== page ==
As fans of The Walking Dead continue to recover from a frighteningly shocking baseball- bat beat-down to two protagonists in the show’s seventh-season opener, some sports-industry observers are closing their eyes in fear over the scary decline of ratings for National Football League primetime telecasts.
Indeed, the audience for ESPN’s NFL Monday Night Football is down more than 20% compared with last season. While ESPN’s NFL games remain among the most-watched shows of the week on cable, the 8.5 million viewers garnered by ESPN’s Oct. 17 Arizona Cardinals-New York Jets game was only good for seventh place among all shows airing during the week of Oct. 17-23.
The week’s leaders were the aforementioned The Walking Dead episode on Oct. 23, pulling in 17 million viewers, and the Oct. 19 third and final presidential debate, which drew 11.3 million viewers to Fox News Channel.
Sunday Night Football and Thursday Night Football primetime games are down double-digits year to year as well. Afternoon contests, too, are down by single digits.
Some see those numbers and wonder if the NFL’s run as the darling of TV sports ratings may soon come to an end.
Yet while wounded, the league has plenty of life in it still. There’s no doubt that the intense presidential campaign and the Chicago Cubs’ historic run to the World Series have helped sack NFL ratings at night. It seems clear NFL telecasts will see a ratings bump as the political season comes to an end and the march toward the pro-football playoffs begins.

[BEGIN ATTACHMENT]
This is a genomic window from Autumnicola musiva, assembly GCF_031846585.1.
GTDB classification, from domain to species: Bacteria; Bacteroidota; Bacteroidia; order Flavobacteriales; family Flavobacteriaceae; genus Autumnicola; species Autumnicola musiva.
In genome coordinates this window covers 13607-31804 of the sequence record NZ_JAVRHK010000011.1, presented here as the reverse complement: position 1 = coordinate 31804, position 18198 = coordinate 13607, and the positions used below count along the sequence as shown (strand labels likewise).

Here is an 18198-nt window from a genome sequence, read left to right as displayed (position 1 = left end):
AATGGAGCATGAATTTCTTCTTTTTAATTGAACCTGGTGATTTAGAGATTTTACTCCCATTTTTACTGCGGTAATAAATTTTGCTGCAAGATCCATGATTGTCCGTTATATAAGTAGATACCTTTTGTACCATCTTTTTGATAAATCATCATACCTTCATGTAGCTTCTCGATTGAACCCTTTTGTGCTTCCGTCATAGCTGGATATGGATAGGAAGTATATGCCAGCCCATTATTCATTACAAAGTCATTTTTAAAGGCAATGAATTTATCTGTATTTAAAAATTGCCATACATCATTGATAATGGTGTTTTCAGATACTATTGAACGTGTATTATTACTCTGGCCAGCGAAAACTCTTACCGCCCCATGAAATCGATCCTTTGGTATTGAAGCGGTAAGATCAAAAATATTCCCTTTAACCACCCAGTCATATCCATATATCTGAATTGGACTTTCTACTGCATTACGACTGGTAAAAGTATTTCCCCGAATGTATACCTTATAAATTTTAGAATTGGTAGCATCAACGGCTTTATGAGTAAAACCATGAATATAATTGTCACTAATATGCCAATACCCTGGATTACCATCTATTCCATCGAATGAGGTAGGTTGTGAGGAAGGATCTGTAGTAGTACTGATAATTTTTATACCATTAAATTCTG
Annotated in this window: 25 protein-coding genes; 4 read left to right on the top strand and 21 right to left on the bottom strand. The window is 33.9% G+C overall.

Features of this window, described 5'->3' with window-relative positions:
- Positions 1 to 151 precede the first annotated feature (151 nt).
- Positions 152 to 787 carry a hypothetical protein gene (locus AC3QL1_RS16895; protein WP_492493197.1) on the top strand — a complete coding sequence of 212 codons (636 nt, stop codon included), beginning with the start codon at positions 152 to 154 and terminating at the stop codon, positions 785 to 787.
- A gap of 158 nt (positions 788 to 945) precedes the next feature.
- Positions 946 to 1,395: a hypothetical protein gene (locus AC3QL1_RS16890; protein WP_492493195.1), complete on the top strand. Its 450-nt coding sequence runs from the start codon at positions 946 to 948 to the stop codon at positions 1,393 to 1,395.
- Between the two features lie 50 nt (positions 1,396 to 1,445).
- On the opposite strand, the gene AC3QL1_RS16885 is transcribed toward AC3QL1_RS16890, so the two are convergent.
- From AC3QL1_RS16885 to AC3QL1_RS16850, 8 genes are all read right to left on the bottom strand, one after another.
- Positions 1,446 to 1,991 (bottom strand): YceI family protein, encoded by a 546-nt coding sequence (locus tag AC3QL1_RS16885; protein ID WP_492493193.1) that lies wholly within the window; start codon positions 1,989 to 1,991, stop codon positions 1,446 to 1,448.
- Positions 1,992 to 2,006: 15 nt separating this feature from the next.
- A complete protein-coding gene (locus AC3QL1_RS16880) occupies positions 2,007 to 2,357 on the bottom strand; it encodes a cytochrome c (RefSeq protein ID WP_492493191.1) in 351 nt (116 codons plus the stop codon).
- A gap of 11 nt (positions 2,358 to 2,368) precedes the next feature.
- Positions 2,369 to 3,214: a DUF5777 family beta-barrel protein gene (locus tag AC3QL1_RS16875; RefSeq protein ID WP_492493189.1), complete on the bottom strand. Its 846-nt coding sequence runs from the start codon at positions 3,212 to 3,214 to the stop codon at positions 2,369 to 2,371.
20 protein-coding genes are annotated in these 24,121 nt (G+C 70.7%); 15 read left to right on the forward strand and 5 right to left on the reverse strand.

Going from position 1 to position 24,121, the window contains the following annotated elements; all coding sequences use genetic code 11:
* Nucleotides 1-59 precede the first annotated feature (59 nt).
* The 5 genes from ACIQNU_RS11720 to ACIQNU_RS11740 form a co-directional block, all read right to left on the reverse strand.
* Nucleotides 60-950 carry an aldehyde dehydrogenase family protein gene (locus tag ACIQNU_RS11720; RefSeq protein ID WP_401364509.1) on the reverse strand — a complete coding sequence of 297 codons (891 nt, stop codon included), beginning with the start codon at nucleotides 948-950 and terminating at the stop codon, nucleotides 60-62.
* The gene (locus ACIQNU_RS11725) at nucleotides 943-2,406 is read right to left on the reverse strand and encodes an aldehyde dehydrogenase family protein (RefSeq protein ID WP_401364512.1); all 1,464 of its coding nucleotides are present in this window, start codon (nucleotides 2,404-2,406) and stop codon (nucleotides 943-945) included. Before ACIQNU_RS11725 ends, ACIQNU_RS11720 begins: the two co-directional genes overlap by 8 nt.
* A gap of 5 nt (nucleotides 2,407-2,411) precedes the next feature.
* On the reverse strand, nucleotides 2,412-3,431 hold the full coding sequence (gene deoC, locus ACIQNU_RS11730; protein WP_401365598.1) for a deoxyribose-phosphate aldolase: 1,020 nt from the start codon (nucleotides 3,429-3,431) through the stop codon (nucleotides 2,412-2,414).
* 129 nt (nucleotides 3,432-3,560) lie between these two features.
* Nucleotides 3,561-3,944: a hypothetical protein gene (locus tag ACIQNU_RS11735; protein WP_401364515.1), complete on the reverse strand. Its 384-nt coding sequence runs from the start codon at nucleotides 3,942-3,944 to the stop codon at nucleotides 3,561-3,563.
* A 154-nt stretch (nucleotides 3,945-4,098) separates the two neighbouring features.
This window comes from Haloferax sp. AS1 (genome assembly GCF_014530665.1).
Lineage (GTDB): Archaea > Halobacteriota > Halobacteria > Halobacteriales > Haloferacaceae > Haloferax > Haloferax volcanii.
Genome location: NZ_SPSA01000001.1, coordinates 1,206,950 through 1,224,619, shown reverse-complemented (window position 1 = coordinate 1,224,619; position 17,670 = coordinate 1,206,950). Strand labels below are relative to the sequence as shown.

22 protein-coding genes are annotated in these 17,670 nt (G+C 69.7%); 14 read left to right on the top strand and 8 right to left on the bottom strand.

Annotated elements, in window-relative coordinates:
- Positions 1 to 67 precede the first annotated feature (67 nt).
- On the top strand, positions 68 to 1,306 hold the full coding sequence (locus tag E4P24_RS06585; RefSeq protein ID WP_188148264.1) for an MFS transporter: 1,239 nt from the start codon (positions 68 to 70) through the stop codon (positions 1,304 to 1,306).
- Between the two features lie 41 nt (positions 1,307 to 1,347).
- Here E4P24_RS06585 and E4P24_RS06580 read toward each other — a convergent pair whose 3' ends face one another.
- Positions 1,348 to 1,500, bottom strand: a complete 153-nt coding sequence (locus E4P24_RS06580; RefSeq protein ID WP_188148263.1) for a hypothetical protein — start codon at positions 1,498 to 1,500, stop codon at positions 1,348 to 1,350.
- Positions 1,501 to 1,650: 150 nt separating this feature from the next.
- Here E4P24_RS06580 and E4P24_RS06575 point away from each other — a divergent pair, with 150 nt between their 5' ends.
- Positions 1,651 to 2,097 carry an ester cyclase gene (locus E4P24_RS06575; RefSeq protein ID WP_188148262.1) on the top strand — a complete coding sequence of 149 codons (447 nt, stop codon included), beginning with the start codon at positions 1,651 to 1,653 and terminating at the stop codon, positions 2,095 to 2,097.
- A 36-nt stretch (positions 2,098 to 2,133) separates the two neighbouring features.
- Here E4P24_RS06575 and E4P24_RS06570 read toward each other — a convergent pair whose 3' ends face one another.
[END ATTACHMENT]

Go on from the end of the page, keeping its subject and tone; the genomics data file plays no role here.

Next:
Advertisers don’t seem to have a problem with the NFL’s lackluster TV ratings performance, according to Broadcasting & Cable, with one unnamed advertiser saying, “It’s nothing we’re freaking out over” and “The networks are working with us and right now; we are still in a good place.”
Sports media consultant Lee Berke notes that football fans are watching NFL games on a variety of platforms that aren’t effectively being measured yet. “Every game is offered live on three or four different screens, but we’re not measuring anything on a realtime basis except for one screen,” he said.
Despite increased platform viewing and strong competition, Berke said NFL games remain among the highest viewed programs on television. “Regardless of the up-and-down nature of the ratings, the NFL on most weeks generates enormous viewership above and beyond any other platform. Advertisers seem to be fine with the ratings ... they’re still getting far more viewership at the right time of year than any other category of programming.”